Pastor's Note
A Message from Rev. Randy Moser, Senior Pastor


Rev. Randy Moser,
Senior Pastor
Time keeps marching on. Soon, many of us will plan to gather with family and friends to celebrate Thanksgiving. Today I stare the December calendar in the face, and I consider all that those 31 days' worth of activities will bring. There will be parties. There will be meetings. There will be shopping. There will be planning worship services and a bible study, hoping that they will be meaningful. I'm just like the rest of you-how will it all get done?

And then I look at our church calendar. November 28th begins a new church year, as well as the season of Advent, when we are called to slow down and contemplate the gift of God's Son born as a baby. The word Advent comes from the Latin word meaning "coming". Therefore, this season is a preparation for coming: both for the coming of the Babe in the manger in Bethlehem, and also for Christ's promised and anticipated return as the King of kings and Lord of lords.

Yes, Advent is a time of preparation, but we so often neglect this preparation as we rush headlong into our other Christmas preparation--shopping, decorating, and partying--that we fail to take time to stop and reflect on how the coming of the Baby, the one called God's Son, bumps up against the realities of the world, with all its violence, suffering, and injustice. I think that if we take that time, Advent has the potential to transform us. We realize that God is working among us as a community and within us as individuals in that community to change our lives and our world. As we live as a people in the space between the first and second coming of Christ, we celebrate both the time when God came into our midst as a child and the promise of his return again in the fullness of God's glory.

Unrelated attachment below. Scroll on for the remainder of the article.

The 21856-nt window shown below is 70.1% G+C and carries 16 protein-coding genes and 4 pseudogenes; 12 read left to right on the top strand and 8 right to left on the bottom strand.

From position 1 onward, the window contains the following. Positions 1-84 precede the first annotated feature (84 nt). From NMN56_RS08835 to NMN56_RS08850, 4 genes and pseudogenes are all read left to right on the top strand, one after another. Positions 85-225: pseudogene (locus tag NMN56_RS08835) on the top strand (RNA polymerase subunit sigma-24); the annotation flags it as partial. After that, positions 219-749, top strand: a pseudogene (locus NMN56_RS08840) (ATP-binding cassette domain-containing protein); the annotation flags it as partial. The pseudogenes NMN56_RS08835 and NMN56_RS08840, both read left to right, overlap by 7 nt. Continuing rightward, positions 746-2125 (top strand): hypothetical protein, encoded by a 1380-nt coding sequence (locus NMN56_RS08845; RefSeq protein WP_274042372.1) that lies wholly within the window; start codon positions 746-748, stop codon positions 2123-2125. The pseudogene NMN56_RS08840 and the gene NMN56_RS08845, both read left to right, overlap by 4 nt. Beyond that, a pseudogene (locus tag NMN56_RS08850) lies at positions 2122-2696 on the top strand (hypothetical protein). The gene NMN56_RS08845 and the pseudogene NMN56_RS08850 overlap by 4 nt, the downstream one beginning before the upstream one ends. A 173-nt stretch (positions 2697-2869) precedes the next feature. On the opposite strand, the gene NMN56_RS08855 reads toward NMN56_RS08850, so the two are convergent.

I found Julia Attaway's blog "Seeds of Devotion" had a list that I think is worth sharing, making Advent a season of devotion, more than decoration:

Make your list—not what you want, but consider what Jesus wants most from you—your time, your talent, your heart.

Make a plan—worry less about the Christmas tree and more about Christmas triage: prayer, charity, and worship. No one will suffer if more of your time is spent worshiping God and less wrapping presents.

Pump up the Spirit—find a bible verse for the month and meditate on it while you bake or decorate. Let this be your focus, instead of all those things that you haven't done yet.

Clean house—I mean your spiritual house. Pay attention to the corners you've overlooked and scrub away those dirty excuses. Confess and let God make your soul sparkle.

Remember why you do these things—Advent isn't about making people happy and manufacturing warm memories. But these things will happen when we focus ourselves on the real thing: preparing our hearts to greet our infant Lord and King of Kings.

Receive the gift of hope; receive the gift of peace. Receive these gifts that only Jesus can give. This is my prayer for all of you this season.

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